However, what I did notice cropping up time and again was the fact that a lot of the events shared sponsors. We were running a series on sponsorship after we saw an appetite for it among our customers, so this merited some investigation.
I took a sample of 35 of those large-scale design conferences and found that there were five companies that sponsored between 11% and 30% of those conference, and highlighted who they were, and what they look for when choosing who to support.
In the build up to Admission, I had the pleasure of interviewing our talented line-up of speakers. The most popular set of responses were provided by Jessie Char, co-founder of Layers. She shared where the idea for Layers came from, why she works on it year on year, and what the biggest challenges in putting it together come from.
Thanks to the generosity of Andy Croll, we got to add his sketchnotes from this year’s Layers, which added vibrancy to the post beyond the Q&A.
If you’d like to learn more about Jessie and her facinating approach to customisation and design, you watch her presentataion from Admission now on our YouTube channel.
Dermot is a name I’d hear around the office every now and again, usually when Paul was reminiscing about the Irish word for “apple”.
If that sentence made no sense to you, imagine how I felt in the moment.
With the time that’s passed since, I learned that that Irish word “Úll” was, in fact, the name of a conference that Paul helps to run. I also learned that Eamon, among helping with past iterations of Úll, was once a contributer to the Tito blog.
In this post, often referenced by other event veterans, goes about explaining how you can make your conference experience better for speakers. Some of the recommendations seem simple on the surface, but are still often overlooked by organisers. Those include allowing the speakers to mix freely with attendees, arranging airport pick-ups, and explaining the running order of the talks in specific detail.
It remains a continually useful resource that you’re more than welcome to act on yourself.
Tutorials are something you can expect a lot more of from our blog next year, for now though, this one remains the most popular instructional post.
Here, Doc walks us through the process of setting up a Zapier integration, step-by-step. For those of you who might not know what Zapier is, it’s a service for automating processes between apps and SaaS products.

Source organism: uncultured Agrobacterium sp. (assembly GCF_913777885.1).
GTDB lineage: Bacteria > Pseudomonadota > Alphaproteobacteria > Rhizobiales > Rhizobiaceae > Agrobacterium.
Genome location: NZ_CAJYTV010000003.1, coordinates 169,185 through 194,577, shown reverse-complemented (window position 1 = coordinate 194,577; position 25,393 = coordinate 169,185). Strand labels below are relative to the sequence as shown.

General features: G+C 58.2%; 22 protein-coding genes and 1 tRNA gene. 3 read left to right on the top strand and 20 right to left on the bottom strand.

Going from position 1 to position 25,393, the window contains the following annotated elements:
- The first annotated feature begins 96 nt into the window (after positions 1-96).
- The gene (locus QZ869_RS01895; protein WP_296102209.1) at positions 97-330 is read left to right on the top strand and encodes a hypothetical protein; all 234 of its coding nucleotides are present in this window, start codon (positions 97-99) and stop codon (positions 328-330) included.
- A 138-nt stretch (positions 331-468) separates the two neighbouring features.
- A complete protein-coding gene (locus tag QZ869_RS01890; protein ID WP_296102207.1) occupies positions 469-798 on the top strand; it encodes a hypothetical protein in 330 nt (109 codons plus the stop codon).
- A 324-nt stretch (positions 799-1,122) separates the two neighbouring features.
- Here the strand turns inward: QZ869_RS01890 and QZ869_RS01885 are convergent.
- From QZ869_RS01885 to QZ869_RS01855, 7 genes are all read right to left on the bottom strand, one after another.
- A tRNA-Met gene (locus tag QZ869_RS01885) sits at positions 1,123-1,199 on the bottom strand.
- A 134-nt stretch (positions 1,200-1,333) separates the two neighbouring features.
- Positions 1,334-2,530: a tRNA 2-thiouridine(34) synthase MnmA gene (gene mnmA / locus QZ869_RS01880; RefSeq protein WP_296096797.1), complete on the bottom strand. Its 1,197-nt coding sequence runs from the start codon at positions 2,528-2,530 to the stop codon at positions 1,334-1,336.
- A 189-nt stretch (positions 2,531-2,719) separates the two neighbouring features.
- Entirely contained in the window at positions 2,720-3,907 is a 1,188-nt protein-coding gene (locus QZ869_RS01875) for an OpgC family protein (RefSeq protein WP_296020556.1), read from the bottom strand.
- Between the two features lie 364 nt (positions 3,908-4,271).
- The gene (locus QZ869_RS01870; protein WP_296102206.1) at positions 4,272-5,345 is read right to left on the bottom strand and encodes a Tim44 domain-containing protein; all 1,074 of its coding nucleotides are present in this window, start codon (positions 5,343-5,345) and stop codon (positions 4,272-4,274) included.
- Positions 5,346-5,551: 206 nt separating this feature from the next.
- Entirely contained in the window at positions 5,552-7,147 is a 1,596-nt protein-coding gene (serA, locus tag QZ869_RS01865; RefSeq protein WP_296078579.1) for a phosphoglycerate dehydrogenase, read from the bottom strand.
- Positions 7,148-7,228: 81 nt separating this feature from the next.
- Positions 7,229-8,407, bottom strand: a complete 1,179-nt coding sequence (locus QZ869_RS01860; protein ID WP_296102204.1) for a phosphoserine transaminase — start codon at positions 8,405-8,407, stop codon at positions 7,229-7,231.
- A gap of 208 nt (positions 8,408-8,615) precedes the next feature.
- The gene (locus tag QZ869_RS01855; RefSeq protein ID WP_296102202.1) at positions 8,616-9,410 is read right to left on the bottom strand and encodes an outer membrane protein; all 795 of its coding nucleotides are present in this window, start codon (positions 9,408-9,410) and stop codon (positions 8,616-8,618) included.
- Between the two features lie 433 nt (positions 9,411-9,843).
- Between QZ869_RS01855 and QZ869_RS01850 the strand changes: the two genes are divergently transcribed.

In the original article, Doc walks through a scenario where you can create or update a contact in HubSpot (a popular CRM/marketing/service platform that I mentioned earlier in this post) from anyone who registers for your event using Tito.
The clarity and simplicity in the process that Doc illustrates is likely what keeps drawing new readers to it every month.
I’m in a few event organiser LinkedIn groups and thought it might be nice to share this interview I did with Carr Communications there.
It was really popular, specifically in the 500,000+-strong group operated by EventMB, and remained one of the must “liked” posts for a few weeks.
The team at Carr Communications are in the business of behavioural science. That means they study how and why people make choices and take actions.
The members of their team that I got to chat to were both kind and knowledgable in equal measure, something I think this post managed to emulate, which added to its charm.
To see the suggestions they provided, as backed by the scientific approach their business is based on, feel free to peruse the post for yourself.
And that’s a wrap. I have to say, having looked after this blog for almost two years, there’s a unique warmth in seeing people sharing and enjoying what we write as a team and beyond. So, sincerely, if you’re among them, thank you.
Next year, we’re aiming to be as relevant and enjoyable as possible when it comes to the publications we release, whether that comes in the form of a blog post or other audio and visual materials for event organisers.
If you have any suggestions or comments, I’d be delighted to hear from you at firstname.lastname@example.org or, to stay updated, you can subscribe just for blog posts below.